I'd love to know more about your own story. One that begins: "Years ago living in a wood-fire heated log cabin near Alaska Hwy..." has me hooked.

  2. Roxanne, great thoughts. We've done some of this, but I love the notebook idea. I'm passing this on to my honey. And, since he's got a lot on his plate right now, I'm asking him how I can help. :) I'm sorry you had to go through what you did, but I'm so thankful your husband made it easier for you by having things all ready for "Just in case." I so appreciate you sharing your knowledge here. Thank you!

    1. I don't wish anyone to experience the loss of a spouse, but if I help one person, this post will be worth it. I'm glad you like the notebook idea. I hope it brings you peace of mind.

  3. Roxanne, what a great post about a difficult task--putting your house in order, I call it. I've made a will, but the notebook is a wonderful idea. Will put that in place now as well.

    I'm so sorry you had to learn the ins and outs of this post so early, but thankful your husband was such a wise man.

    1. Though he was wise, my husband's job was providing computer security for the government. So, his passwords for our family information were uncrackable and weren't written down. If he'd known how much trouble it would have been for me without them, I think he would have given me a notebook full of them.

      Maybe I should've called this post: "Putting Your House in Order."

  4. Roxanne, this is such a great reminder to prepare for the future. When Hubby and I got married, he created a will while in the service. That's extremely outdated now, especially since our youngest isn't listed by name. And we've had life insurance since the day we said "I do." I love the notebook idea too. One more thing I'd add is to make sure house titles and car titles are in both spouses' names. When my step-dad died, my mom had a hard time with their car because her name wasn't on the title.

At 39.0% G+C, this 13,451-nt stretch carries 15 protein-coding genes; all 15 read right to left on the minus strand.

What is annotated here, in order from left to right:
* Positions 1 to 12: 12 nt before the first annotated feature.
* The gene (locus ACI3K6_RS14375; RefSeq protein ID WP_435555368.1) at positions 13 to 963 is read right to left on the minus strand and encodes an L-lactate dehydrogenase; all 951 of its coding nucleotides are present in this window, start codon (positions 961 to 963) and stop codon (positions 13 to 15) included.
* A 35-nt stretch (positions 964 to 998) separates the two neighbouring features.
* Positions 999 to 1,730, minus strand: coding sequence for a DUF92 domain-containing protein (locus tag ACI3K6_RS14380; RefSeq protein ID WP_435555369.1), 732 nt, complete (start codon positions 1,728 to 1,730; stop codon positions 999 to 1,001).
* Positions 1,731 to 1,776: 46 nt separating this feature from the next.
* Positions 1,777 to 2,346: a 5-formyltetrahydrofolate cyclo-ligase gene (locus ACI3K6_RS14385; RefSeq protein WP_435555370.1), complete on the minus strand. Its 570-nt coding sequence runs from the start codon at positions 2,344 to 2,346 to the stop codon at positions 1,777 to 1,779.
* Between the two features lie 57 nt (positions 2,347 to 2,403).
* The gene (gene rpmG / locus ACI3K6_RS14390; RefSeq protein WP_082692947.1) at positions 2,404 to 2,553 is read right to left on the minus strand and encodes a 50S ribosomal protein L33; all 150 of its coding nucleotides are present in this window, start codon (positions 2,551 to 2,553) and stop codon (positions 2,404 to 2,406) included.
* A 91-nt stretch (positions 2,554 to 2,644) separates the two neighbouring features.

5. Lisa, Great advice to include house and car titles. Thanks so much!

  6. Also, I recommend listing both spouses' names on the utilities. If they're currently listed in one name, just add the other person as authorized on the account. (They won't talk to you if you're not "authorized" even if the authorized person is deceased. I had to send in a death certificate to each one.)

  7. Very wise, Roxanne! Thanks for these tips.

  8. You're welcome. I'm glad you found them helpful.

  9. Thanks for such a good reminder PLUS the practical tips, Roxanne!

  10. Good advice! My husband and I opted for a Trust instead of a will since wills can be detested. A Trust cannot.

    It felt strange at age 45 arranging things for when we are passed, but we know it is the right thing to do for our son. Our planner asked us a lot of thought provoking questions. But your list is very helpful! Things we hadn't thought of before.


    1. Ruth, Thanks for mentioning Trusts. I need to look into them.